Tips & tricks for a perfect night’s sleep and better school performance

For some it’s so easy (“as soon as my head touches the pillow, I’m gone”), for others a lifelong struggle (“I see every hour on the clock”). Difficulty falling asleep, waking several times a night… a good night’s sleep is not easy. But Susanne Willekes, founder of The Sleep Agency, knows: “Sleep is a necessity of life, not a luxury”. Together with her team, she helps parents and families in the Netherlands and abroad to achieve a better night’s sleep and thus quality of life. According to recent American research, 25-50% of children (6 months to 12 years) sleep badly. Teenagers have even more trouble getting a good night’s sleep.

The importance of a good night’s sleep
Lack of sleep can have serious consequences, not only in the moment itself, but also at a later age. A prolonged lack of sufficient sleep can lead to obesity, depression, decline in cognitive functioning (perceiving, thinking, language, consciousness, memory, attention and concentration) and thus a negative effect on school performance.

While sleeping, your body and mind get the opportunity to relax and recover, which is necessary to operate at an optimal level. If you enjoy a good night’s sleep, this will have a positive effect on your mood, resilience, brain development, memory, weight, motor skills, energy level, immune system and school performance. What many people don’t know is that babies and children also have to make growth hormone. Long-term lack of sleep at a young age can therefore have significant long-term consequences.

Correlation between sleep and school performance
A good night’s sleep can improve the cognitive functioning of children and teenagers influence positively. This is partly because when you sleep, oxygen is supplied to it the brain, which helps in processing information. This is how the brain finds rest and becomes prepared to absorb new information. Enough sleep also contributes to increasing concentration. So, a good night’s sleep is absolutely necessary for good school performance!

Expert tips: how to encourage a good night’s sleep
– Choose a fixed sleeping rhythm: go to bed about the same every night.

– Maintain good sleep hygiene: Make sure the bedroom is dark, tidy and clean; ensure a cool temperature, ideally between 16-18 degrees.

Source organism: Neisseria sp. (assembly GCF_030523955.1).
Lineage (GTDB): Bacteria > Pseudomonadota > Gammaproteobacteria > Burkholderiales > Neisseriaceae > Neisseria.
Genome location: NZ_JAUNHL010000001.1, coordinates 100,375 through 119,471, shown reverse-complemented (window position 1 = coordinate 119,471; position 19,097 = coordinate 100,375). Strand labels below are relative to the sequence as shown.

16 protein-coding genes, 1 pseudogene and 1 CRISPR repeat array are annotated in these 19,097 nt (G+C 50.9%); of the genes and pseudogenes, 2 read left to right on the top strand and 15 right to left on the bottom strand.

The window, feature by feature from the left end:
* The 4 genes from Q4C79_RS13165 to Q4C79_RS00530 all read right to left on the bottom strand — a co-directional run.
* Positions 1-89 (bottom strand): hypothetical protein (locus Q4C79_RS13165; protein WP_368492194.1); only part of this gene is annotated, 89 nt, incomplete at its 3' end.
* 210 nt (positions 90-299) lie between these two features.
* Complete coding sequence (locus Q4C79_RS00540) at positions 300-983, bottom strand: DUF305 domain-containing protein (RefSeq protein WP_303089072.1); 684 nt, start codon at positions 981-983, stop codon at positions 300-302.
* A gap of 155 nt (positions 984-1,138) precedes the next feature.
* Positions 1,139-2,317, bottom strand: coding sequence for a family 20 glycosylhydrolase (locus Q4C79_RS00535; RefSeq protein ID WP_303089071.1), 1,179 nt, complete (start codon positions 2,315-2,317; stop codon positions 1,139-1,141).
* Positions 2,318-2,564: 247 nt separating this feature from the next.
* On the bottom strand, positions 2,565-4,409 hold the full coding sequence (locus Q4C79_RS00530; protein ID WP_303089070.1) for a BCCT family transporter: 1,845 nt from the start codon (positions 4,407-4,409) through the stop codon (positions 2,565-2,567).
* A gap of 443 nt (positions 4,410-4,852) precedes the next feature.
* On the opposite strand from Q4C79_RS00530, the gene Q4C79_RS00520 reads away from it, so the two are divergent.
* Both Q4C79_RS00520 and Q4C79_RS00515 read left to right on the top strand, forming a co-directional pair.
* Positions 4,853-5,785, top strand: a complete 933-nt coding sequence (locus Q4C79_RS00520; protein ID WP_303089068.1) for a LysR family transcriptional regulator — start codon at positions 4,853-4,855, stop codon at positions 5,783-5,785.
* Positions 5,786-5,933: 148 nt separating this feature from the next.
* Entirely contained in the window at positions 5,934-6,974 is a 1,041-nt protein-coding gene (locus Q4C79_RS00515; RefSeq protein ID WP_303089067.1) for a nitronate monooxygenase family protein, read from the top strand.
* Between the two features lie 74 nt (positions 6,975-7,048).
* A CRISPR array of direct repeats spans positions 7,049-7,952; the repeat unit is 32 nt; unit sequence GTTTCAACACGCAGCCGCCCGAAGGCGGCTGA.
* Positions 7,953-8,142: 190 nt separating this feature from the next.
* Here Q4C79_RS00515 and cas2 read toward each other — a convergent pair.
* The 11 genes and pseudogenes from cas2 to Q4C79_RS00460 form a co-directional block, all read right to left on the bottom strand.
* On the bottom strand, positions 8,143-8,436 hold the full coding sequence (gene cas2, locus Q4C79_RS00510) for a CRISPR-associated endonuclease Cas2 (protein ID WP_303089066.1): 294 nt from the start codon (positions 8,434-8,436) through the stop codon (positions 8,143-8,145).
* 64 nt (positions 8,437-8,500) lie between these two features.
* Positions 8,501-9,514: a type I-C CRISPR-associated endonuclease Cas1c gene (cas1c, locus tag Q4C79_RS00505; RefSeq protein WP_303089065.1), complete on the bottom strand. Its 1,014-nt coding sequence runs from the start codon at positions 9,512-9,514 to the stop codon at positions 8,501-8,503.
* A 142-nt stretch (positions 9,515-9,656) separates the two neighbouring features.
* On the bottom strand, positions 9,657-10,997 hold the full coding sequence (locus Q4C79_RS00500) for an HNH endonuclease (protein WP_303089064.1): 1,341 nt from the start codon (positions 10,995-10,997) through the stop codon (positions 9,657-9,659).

– Put all mobile devices in the bedroom on airplane mode so you are not interrupted.

– Stop using a mobile device an hour before going to bed. The blue light from screens prevents the production of melatonin, the sleep hormone, and thus has a sleep-disrupting effect. In addition, certain activities on screens, such as gaming, increase the heart rate and blood pressure and activate the brain, making it more difficult to fall asleep.

– Provide structure and routine: use the same routine every time before going to bed: packing bags for the next day, showering, brushing teeth, reading. At some point your brain knows: it’s time to go to sleep.

– Try to do homework as much as possible during the day, before dinner. To do homework, the brain has to work hard and this leads to a head full of thoughts.

– Movement is key! Exercising for half an hour a day helps you sleep better at night. High-intensity training in the three hours before you go to bed, however, is not a good idea, as this creates adrenaline.

– Spend time outside. Outdoor air and sunlight have a positive effect on sleep. Spending at least an hour a day outside improves your sleep.

– Be careful with your diet: avoid heavy meals, junk food, caffeine and alcohol before going to sleep.

– Stop worrying! This is easier said than done, but very important. Before going to bed, write down everything you’re worried about, and save your worries for later.

About Susanne Willekes
Susanne Willekes is the first certified child sleep coach in the Netherlands. She followed the Gentle Sleep Coach training with Kim West in America and started her practice The Sleep Agency in 2015. She has published two books about sleep for babies and toddlers. In addition, Susanne developed the sleep and nutrition app Sleepeez for babies and writes for parenting platform Ouders van Nu.

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